Waffle patterns on my arm extending to the hand. I washed them; the marks would not go. I stared and thought about waffle moments. Rather nice ones. The warm deep blocks to be filled. I’d add some butter and honey or maple syrup. I would wait for the perfect fall, but it always spread. I liked the honey better; it looked more appealing, golden on brown. I wanted to pour honey on my arms, but there were no pockets. After the imagination died down with the sun’s sharp morning rays, I got a bit disoriented. I decided to check on what seemed like a skin ailment.
I found it. I found lots of things that took me to criss-cross patterns on skin. I decided it was atopic eczema. I looked for red splotches, for flakiness, for bumps, for redness, for itchiness. I even scratched. Nothing was there and nothing was happening.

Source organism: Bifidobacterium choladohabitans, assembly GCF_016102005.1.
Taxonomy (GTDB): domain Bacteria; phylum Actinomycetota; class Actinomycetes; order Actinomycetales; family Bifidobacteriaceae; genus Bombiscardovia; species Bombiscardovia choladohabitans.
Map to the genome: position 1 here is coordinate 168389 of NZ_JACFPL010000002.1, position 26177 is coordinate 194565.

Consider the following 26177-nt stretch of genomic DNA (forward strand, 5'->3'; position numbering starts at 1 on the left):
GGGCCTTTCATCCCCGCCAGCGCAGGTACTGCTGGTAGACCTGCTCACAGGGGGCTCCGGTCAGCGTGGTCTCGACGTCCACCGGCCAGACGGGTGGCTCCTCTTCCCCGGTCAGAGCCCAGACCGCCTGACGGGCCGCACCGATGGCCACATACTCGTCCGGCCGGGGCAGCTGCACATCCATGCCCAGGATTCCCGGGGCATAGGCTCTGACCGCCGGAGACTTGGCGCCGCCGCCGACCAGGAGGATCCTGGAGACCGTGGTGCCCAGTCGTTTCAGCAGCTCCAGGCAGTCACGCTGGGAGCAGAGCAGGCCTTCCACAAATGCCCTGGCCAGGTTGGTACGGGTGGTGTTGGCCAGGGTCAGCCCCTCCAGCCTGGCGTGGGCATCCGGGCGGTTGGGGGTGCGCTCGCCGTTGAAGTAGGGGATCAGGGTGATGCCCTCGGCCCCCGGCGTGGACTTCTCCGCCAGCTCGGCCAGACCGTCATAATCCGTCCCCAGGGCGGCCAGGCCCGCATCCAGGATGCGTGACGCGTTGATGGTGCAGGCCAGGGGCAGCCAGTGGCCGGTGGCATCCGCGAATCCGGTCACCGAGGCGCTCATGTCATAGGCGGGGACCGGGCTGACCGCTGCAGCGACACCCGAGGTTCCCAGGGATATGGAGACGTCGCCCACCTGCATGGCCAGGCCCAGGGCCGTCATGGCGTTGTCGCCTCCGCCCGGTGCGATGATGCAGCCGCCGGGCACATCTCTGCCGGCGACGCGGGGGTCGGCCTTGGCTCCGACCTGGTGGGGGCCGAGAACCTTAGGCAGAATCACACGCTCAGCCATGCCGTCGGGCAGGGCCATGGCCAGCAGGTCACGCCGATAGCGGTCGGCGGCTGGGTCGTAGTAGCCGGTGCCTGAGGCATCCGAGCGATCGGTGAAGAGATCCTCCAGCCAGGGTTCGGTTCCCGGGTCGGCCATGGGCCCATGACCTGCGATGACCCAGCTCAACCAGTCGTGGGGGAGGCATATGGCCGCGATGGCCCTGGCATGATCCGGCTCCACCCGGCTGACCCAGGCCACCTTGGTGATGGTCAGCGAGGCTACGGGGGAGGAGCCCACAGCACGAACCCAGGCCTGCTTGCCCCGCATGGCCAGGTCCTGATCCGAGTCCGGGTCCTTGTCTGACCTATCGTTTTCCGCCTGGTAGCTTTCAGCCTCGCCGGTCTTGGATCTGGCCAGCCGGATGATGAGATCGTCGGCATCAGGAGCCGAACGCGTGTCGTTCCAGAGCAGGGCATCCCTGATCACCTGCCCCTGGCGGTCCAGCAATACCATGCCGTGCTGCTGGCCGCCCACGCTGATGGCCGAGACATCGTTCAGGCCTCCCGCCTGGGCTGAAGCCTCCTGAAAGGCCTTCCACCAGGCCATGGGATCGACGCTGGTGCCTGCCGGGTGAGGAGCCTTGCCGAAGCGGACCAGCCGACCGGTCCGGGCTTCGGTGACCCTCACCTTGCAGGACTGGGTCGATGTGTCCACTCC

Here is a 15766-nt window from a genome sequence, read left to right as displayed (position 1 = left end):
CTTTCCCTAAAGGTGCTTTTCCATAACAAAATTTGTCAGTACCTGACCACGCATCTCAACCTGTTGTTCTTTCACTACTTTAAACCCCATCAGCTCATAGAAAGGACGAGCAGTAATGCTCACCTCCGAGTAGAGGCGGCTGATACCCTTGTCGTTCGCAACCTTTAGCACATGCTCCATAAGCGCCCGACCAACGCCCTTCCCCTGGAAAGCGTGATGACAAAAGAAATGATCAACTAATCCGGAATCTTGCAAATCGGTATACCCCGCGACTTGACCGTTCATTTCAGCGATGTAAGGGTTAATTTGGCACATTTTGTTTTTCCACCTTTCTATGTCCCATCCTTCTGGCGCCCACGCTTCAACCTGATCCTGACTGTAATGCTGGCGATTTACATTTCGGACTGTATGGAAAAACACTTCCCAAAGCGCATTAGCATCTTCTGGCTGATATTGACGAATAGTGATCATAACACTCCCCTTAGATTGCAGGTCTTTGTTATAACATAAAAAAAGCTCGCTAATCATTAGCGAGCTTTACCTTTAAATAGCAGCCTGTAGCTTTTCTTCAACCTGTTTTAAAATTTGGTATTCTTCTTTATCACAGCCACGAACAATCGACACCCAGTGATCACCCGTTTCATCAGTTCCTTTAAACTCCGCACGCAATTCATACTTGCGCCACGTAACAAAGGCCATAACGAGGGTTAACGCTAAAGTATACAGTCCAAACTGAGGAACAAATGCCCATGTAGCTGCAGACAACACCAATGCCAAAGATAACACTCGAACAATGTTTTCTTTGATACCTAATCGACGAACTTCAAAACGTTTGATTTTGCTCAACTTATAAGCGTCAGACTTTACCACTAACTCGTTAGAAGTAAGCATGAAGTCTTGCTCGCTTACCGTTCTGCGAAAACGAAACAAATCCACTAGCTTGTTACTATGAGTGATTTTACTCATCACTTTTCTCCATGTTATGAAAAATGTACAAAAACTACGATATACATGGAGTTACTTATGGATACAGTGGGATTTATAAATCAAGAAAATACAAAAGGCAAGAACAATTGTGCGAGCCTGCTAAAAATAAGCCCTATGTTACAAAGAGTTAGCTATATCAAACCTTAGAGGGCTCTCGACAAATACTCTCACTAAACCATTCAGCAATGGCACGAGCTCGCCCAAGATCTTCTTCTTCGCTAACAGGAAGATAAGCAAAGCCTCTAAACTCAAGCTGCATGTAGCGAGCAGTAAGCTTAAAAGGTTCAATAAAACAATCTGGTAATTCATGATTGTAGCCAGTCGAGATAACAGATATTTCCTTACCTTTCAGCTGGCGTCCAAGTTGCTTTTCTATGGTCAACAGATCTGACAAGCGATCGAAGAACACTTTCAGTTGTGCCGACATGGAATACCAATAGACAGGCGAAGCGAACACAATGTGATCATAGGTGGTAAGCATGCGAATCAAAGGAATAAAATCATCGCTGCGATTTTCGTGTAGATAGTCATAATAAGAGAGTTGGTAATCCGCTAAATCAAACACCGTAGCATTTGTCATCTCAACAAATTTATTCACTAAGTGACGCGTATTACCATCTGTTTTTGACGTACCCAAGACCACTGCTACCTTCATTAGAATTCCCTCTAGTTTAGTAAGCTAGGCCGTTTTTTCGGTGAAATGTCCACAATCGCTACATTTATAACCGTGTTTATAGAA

It was probably something that could not be diagnosed. I kept looking at my hands with new wonder, as though I was seeing them for the first time. I ran my fingers over the symmetrical lines and squares. I applied some lotion to cool it although it did not require any such ministration. After a shower, when I was ready to get to my bit of work, waffles were not on my mind. In the new light from the laptop screen I realised that my hands were clean, the arms had no pattern. It had all gone away, not even crumbs of memory left.
What was it then?
The answer was a cushion. I had woken up early and while reading and resting, I had dozed off with my arms behind my head where the cushion was. Its cover is a rough hand-woven one with checks. Those had imprinted themselves on me. They stayed for a few hours. It was a strange bond where things make you think of so much more and then they leave. The cushion is still there where it always was with the same cover. I do not fear the patterns it will make. In fact, now I think of the slight fuzziness as a part of my own skin.
We all need to find things to call our own. One day I might soak it with honey and heat it a crisp brown and feed on it with my eyes.